Before your onsite interview, reach out to your company contact and ask for any available information on the people you’re going to be interviewing with. Make sure you get their names and job titles and learn about their professional accomplishments by doing some casual stalking of the company’s website or their LinkedIn page.

Read the Job Description

Your strategy for each interview should be tailored to the job posting, so read the job description carefully as you prepare for your interview. Pay special attention to the required qualifications and skills so that you can emphasize those points during the interview.

As an interviewee, it’s important to show the hiring manager or recruiter that you know what the job entails. Showcasing our knowledge involves using the same keywords from the job description. The more examples you can think of that highlight your past capability to handle the job’s responsibilities, the better.

Additionally, if you can have the interviewer address the job’s duties early on in the interview, you can tailor your responses even further based on how they present the role.

Dress for Success so You Can Impress

The words “dress,” “success,” and “impress” were put together in hauntingly annoying rhyming phrases for a reason.

If you’re unsure about the dress code, wearing business casual attire is usually a good bet. Or you can call the employer and find out what to wear. Make sure your clothes are wrinkle and stain-free and on the conservative side.

When going to a job interview, you want to dress in professional business attire to give off a good impression and look like you’re at least somewhat qualified for the job — even if you have no idea what you’re doing!

Bring All the Necessary Interview Materials

Never show up to a job interview empty-handed. That doesn’t mean you have to show up with flowers and chocolates — this isn’t a date! Bring all of the essential materials you need for an interview — you don’t want to be caught unprepared.

Bring an ID, pens, a padfolio with a notepad so you can jot down notes, copies of your resume, examples of your work, business cards, a list of references, and your smile! Seriously though — if you’re all frowny, your interviewers might think you have a bad attitude, and that’s something you should definitely leave at home.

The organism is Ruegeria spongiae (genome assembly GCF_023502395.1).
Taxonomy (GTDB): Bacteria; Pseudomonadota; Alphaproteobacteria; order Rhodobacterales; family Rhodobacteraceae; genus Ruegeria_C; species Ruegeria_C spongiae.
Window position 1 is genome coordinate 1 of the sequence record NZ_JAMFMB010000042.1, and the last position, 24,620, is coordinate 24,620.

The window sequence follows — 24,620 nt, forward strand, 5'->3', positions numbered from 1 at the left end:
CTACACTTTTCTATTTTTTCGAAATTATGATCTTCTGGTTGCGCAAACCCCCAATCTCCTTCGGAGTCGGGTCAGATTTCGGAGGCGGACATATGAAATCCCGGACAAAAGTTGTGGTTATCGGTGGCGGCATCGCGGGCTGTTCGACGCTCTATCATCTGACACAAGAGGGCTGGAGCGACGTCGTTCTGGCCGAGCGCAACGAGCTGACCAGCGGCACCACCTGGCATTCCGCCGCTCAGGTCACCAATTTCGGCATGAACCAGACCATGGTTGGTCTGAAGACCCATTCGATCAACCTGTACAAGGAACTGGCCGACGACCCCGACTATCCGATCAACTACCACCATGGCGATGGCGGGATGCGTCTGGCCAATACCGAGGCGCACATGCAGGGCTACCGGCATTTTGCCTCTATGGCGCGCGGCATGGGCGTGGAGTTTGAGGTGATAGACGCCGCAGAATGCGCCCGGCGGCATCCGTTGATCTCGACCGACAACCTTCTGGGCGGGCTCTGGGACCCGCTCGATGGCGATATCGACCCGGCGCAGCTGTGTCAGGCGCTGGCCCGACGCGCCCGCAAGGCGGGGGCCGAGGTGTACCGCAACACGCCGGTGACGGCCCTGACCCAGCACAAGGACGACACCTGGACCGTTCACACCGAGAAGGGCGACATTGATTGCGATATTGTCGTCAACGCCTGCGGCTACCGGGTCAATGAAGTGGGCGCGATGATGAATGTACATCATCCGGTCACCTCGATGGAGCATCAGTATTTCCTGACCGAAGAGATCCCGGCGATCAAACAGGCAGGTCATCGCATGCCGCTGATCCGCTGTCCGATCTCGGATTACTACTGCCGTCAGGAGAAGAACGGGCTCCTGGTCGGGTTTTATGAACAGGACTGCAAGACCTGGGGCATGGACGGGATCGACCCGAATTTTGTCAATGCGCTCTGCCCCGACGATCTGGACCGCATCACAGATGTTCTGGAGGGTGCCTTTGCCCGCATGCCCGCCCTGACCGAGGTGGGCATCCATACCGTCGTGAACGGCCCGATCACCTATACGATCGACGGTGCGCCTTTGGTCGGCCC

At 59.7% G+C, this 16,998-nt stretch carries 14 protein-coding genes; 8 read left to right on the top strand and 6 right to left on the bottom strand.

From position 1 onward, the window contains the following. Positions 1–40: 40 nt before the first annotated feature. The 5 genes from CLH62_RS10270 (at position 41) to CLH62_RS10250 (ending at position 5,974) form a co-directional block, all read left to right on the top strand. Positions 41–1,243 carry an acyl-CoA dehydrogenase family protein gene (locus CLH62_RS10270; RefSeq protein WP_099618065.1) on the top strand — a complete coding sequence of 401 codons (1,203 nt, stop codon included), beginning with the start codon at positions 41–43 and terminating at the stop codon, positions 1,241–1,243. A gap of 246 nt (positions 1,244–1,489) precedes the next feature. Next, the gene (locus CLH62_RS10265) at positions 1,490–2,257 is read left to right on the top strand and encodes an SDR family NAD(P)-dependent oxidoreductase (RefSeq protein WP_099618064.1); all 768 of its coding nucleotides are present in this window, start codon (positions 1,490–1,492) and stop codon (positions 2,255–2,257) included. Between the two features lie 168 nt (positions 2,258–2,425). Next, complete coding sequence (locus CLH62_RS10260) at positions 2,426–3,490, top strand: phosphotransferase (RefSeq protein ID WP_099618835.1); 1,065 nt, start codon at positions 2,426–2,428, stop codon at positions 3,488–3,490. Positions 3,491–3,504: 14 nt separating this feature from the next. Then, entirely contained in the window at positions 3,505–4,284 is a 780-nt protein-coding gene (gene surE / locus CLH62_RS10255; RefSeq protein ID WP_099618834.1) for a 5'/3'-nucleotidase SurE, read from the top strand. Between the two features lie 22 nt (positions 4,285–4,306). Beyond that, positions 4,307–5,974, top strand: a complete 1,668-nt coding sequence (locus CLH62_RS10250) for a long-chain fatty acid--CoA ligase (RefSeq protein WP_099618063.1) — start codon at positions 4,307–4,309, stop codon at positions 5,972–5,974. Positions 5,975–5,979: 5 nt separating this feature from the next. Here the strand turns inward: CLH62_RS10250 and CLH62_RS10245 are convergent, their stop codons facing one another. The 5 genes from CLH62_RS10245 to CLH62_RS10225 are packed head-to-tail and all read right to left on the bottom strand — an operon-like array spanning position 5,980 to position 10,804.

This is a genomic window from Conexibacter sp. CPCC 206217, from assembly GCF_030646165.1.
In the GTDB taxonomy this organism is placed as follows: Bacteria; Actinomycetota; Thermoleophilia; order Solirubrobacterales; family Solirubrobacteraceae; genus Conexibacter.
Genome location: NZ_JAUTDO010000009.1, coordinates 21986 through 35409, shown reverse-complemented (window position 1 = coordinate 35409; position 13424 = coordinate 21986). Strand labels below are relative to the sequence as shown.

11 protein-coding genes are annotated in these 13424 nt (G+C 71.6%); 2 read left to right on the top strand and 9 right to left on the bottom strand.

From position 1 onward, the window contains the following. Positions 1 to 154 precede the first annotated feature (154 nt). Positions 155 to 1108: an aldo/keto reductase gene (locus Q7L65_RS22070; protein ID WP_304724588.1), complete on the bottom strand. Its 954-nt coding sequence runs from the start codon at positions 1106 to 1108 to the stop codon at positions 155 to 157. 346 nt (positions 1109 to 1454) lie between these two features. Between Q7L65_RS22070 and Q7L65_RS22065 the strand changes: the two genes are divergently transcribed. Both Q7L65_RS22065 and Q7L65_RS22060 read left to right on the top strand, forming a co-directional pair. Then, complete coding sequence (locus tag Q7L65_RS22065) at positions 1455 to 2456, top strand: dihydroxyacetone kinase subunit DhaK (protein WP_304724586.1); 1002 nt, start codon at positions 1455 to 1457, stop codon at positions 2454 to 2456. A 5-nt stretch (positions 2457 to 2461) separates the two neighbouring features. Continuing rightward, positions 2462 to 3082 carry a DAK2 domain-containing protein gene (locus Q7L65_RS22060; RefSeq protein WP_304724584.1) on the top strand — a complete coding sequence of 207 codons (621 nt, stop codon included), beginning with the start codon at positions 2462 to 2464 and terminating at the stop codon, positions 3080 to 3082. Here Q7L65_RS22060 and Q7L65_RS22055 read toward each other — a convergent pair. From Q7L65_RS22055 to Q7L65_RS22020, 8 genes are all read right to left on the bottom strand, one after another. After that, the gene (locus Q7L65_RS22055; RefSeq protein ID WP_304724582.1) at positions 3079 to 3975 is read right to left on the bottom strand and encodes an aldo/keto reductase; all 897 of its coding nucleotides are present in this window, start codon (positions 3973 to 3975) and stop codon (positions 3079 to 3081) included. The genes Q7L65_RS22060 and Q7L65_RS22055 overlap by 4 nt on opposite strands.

Be Prepared With Questions to Ask Your Interviewer

Along with the other materials you should bring to an interview, you don’t want to forget a list of questions for when your interviewer inevitably asks “Do you have any questions for me?”

Doing research into the company before the interview will help you come up with specific questions, but you can always ask questions like

  • “What are the typical challenges for this position?”

  • “Tell me more about your management style.”

  • “What is a typical day look like for someone in this position?”

Easy peasy. Just make sure to leave out questions about salary and benefits. Save those questions for when the company sends you a job offer.

Get a Good Night’s Rest

It’s hard to make a good impression on potential employers when you’re yawning, rubbing your eyes, or even worse — still wearing your pajamas.

Make sure you get a good night’s sleep the day before your interview. No drinking the night before — you don’t want to show up hungover and complaining of a headache.

During an onsite interview, you might meet with different groups of people, from potential coworkers to managers and supervisors. It’s important to be sharp and focused during every interaction so you can clearly talk about why they should hire you.

Be Respectful, Positive, and Enthusiastic